C-59 Is Here. Now What?
Ultimately, C-59 represents a major change in the national security landscape in Canada and raises significant implications for signals intelligence, offensive and defensive cyber activities undertaken by the Canadian government, and for cybersecurity writ large. There is broad consensus amongst government stakeholders that new cybersecurity tools and capabilities were needed to deter threats, and many of C-59’s updates are consistent with contemporary practices of Canada’s democratic allies. Yet the legislation also raises several questions. For example, potential risks may arise from the fact that the intelligence commissioner is not required to approve CSE offensive or defensive cyber operations. Also, whether or not the NSIRA will truly have access to all of the information related to actions taken by the CSE in concert with foreign allies, when CSE itself may not have access to these documents, remains to be seen. Moreover, it is unclear what is meant by the CSE’s updated ability to “degrade, disrupt, influence, respond to or interfere with the capabilities” of non-Canadian entities “as they relate to international affairs, defence or security” (CSE Act, section 20). Other questions revolve around definitions of key terms, like “publicly available information,” “reasonable,” “acquire,” and “international affairs,” including the question of the extent to which some terms should be intentionally vague so as to allow flexibility.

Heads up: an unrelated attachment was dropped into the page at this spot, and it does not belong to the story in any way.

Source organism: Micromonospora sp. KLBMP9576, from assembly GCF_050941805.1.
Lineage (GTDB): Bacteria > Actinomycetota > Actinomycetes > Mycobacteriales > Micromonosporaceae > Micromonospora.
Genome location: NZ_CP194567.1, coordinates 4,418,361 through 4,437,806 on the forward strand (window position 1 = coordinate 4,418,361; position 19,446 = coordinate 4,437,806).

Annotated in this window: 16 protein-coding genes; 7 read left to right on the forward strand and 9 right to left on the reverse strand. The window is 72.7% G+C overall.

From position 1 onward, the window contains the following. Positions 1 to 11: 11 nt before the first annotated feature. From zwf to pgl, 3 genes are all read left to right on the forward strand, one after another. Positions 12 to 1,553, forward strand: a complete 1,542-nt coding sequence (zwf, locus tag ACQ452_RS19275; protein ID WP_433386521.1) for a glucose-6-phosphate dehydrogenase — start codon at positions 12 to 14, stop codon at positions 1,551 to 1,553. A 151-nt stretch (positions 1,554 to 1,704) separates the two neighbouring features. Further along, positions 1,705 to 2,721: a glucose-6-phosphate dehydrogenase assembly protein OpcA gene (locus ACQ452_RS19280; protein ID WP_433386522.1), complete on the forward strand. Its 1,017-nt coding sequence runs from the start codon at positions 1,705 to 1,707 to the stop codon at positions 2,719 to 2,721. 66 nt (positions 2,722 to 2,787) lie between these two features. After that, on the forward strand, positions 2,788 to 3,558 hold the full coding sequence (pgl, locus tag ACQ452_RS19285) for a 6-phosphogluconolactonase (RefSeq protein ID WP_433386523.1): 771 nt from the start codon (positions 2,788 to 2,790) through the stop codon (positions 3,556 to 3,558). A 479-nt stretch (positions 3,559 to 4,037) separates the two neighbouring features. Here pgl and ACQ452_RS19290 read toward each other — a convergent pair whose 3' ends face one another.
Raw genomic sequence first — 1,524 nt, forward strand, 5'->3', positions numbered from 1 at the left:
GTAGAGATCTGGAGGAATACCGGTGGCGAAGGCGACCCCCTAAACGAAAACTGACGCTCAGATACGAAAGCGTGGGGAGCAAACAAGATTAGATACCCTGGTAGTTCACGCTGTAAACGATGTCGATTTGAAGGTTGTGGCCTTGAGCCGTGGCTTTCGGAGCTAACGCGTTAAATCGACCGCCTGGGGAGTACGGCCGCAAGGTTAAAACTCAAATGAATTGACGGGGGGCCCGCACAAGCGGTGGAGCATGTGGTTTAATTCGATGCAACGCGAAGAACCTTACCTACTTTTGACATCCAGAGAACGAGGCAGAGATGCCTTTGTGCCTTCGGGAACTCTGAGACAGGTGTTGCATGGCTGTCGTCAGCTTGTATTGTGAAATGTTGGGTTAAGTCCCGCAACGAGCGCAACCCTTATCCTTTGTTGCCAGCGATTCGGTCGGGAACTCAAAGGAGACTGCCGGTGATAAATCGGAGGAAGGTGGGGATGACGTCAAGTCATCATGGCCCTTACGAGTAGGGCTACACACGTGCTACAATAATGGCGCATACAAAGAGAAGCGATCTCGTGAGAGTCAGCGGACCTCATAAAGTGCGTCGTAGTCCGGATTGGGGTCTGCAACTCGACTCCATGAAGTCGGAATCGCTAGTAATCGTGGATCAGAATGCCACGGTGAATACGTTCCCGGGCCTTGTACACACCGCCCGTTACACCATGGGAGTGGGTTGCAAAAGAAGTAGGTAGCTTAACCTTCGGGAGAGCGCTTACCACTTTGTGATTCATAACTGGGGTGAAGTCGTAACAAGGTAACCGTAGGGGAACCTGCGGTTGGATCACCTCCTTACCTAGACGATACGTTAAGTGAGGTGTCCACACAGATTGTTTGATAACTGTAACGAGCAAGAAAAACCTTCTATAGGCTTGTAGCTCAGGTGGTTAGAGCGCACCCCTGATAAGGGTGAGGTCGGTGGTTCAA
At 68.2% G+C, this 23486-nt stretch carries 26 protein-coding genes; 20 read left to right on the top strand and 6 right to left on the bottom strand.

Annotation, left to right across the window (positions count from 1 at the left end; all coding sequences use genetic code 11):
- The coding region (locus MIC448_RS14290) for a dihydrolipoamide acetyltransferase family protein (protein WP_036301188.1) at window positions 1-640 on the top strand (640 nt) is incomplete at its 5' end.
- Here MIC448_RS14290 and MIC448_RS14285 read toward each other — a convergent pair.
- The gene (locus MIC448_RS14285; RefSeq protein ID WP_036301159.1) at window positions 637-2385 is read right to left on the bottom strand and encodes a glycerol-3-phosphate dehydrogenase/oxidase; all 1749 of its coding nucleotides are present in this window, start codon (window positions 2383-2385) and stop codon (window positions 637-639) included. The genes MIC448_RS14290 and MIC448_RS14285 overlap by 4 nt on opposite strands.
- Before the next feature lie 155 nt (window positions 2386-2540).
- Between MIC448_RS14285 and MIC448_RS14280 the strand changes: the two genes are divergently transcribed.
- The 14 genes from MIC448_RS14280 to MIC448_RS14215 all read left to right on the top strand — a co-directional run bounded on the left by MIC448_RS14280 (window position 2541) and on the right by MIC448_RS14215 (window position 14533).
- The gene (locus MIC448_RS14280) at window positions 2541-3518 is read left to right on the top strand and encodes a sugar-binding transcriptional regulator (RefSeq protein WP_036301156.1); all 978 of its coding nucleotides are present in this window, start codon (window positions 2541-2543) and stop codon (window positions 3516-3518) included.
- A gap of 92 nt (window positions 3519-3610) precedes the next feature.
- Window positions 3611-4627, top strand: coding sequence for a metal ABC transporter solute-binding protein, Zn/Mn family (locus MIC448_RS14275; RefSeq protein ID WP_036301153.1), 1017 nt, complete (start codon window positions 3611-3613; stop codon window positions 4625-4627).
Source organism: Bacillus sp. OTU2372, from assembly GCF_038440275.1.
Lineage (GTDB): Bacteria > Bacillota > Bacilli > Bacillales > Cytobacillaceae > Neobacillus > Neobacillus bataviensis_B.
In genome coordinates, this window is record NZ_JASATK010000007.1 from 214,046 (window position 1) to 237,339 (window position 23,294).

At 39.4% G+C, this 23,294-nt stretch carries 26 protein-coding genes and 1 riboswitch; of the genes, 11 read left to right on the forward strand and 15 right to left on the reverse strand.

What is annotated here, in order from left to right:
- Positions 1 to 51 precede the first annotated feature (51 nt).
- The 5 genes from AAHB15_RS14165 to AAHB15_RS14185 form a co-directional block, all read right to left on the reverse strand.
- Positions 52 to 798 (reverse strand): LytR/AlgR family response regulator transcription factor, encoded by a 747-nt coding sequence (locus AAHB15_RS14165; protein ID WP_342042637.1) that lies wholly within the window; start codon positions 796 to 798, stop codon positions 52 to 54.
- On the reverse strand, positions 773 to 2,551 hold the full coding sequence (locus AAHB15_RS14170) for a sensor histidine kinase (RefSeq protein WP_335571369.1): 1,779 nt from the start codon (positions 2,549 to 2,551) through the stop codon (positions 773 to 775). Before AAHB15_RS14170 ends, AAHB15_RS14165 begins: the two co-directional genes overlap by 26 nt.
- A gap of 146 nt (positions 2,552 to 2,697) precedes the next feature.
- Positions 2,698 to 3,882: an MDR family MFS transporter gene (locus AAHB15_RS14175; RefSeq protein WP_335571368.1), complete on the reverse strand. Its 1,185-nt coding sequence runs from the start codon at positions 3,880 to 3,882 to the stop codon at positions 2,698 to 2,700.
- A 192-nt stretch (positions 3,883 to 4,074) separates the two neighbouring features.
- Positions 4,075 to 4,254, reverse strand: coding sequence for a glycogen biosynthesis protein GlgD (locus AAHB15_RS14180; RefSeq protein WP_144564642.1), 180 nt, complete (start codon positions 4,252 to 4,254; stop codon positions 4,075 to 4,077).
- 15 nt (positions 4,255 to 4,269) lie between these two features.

As newly minted legislation, how it will be applied in practice remains to be seen. C-59 is to be examined upon parliamentary review every three years, meaning its first review should occur by 2022. The utility of that review will, in part, depend on the effectiveness of the new review apparatus that was created alongside the update to the CSE’s mandate, guaranteeing that some of the most important actors in how the CSE Act is evaluated in 2022 will depend on the dedication, competence, and potential willingness to speak truth to power by the CSE’s review and oversight bodies.
The authors would like to acknowledge the helpful comments provided by Lex Gill and anonymous commentators. Any errors remain solely with the authors of the article.